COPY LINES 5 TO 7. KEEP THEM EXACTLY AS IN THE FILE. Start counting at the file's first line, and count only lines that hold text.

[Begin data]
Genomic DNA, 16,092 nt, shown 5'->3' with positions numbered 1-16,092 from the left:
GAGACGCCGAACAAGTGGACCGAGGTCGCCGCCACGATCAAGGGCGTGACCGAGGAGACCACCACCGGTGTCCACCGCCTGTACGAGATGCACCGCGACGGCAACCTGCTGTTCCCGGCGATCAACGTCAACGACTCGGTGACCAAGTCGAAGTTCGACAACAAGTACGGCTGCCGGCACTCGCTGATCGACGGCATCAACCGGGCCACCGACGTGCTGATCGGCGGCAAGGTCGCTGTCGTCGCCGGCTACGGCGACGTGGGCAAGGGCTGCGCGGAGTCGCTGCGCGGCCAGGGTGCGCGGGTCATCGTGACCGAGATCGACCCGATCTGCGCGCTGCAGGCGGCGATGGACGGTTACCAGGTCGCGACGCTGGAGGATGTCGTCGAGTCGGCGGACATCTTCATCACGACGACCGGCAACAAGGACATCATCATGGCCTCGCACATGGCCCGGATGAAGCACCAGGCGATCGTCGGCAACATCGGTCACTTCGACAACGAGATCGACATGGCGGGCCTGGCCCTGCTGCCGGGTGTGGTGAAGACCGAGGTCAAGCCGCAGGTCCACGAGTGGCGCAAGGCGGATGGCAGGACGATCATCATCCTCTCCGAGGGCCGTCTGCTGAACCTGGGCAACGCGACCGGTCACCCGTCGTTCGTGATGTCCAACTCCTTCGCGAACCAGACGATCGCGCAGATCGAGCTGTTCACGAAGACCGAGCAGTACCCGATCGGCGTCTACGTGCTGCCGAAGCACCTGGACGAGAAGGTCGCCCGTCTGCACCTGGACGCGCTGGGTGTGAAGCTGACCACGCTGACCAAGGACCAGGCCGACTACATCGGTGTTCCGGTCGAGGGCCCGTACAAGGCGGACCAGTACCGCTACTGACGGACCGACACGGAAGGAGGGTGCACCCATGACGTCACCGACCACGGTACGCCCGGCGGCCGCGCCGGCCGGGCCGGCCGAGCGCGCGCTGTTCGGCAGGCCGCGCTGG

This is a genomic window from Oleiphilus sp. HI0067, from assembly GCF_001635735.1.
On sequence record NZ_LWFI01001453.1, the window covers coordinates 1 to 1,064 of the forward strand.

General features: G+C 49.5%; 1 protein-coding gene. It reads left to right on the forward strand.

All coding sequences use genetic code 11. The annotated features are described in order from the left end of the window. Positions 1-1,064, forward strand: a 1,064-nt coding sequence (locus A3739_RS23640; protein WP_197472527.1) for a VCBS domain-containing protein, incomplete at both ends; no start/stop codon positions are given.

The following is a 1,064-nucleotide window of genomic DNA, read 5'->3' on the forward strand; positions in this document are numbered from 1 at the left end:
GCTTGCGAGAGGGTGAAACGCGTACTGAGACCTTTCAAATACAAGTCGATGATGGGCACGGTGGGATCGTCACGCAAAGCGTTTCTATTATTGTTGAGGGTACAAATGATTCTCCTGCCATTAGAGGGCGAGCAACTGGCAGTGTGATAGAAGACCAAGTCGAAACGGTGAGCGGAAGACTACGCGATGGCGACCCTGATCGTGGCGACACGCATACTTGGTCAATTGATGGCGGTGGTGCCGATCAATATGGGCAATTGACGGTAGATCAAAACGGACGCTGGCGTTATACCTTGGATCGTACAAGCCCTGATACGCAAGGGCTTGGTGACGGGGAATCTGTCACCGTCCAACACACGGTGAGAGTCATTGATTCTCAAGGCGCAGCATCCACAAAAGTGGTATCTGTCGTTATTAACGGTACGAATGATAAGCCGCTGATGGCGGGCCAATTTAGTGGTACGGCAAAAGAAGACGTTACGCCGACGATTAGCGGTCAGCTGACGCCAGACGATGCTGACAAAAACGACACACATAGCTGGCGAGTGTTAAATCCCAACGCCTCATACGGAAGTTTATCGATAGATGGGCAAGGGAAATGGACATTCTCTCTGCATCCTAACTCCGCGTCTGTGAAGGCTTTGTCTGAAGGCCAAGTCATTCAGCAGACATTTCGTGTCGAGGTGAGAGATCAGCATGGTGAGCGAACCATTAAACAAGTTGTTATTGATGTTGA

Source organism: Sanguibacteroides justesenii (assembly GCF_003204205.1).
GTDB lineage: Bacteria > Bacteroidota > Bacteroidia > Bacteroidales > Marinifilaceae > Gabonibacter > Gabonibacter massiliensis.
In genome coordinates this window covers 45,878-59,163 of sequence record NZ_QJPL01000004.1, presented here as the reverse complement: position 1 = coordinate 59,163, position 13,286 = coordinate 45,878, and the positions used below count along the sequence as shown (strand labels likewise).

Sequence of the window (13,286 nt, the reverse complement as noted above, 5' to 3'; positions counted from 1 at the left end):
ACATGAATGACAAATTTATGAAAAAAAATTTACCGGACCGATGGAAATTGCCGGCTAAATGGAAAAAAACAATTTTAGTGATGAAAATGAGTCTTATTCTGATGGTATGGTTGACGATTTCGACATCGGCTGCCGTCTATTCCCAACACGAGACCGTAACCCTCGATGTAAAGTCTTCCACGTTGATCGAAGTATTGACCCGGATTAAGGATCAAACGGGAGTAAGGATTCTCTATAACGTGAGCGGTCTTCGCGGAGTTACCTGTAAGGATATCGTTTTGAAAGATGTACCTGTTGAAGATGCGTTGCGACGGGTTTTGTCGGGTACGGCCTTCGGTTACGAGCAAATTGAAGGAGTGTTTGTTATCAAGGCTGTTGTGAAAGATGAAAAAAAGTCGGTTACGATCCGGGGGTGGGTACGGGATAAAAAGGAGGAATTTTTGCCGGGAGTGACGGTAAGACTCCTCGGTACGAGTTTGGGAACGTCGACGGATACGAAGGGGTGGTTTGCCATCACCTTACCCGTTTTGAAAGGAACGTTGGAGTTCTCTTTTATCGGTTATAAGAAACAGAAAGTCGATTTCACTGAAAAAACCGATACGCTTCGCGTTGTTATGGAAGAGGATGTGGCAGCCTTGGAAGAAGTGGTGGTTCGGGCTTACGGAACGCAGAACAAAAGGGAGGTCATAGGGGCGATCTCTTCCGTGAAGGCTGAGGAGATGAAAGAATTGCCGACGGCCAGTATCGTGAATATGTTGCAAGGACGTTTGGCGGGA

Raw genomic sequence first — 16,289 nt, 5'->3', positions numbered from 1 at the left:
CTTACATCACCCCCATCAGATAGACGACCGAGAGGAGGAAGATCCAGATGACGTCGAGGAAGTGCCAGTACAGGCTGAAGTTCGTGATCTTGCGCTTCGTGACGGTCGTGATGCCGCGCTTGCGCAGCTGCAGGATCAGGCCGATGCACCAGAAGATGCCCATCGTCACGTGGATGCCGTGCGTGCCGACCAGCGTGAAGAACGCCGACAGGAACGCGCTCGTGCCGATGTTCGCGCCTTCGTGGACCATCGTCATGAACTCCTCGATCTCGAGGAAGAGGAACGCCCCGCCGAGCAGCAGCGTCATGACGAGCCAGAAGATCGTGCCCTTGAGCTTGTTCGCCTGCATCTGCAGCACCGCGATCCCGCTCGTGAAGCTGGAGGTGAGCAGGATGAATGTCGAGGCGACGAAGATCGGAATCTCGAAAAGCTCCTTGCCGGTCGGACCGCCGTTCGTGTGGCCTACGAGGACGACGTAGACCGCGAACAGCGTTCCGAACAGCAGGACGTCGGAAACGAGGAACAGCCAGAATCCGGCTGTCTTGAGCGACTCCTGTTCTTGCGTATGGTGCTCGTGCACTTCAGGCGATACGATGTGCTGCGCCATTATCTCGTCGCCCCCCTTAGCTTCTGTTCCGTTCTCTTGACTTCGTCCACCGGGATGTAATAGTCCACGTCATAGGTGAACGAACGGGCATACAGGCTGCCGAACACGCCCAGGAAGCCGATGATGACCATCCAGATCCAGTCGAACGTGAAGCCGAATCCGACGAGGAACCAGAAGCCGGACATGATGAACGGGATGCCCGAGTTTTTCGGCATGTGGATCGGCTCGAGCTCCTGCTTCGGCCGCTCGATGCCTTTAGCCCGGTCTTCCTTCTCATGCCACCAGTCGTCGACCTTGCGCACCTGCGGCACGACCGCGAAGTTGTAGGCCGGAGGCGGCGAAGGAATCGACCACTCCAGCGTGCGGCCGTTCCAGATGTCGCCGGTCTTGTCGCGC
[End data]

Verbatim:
General features: G+C 49.5%; 1 protein-coding gene. It reads left to right on the forward strand.

All coding sequences use genetic code 11. The annotated features are described in order from the left end of the window. Positions 1-1,064, forward strand: a 1,064-nt coding sequence (locus A3739_RS23640; protein WP_197472527.1) for a VCBS domain-containing protein, incomplete at both ends; no start/stop codon positions are given.

The following is a 1,064-nucleotide window of genomic DNA, read 5'->3' on the forward strand; positions in this document are numbered from 1 at the left end: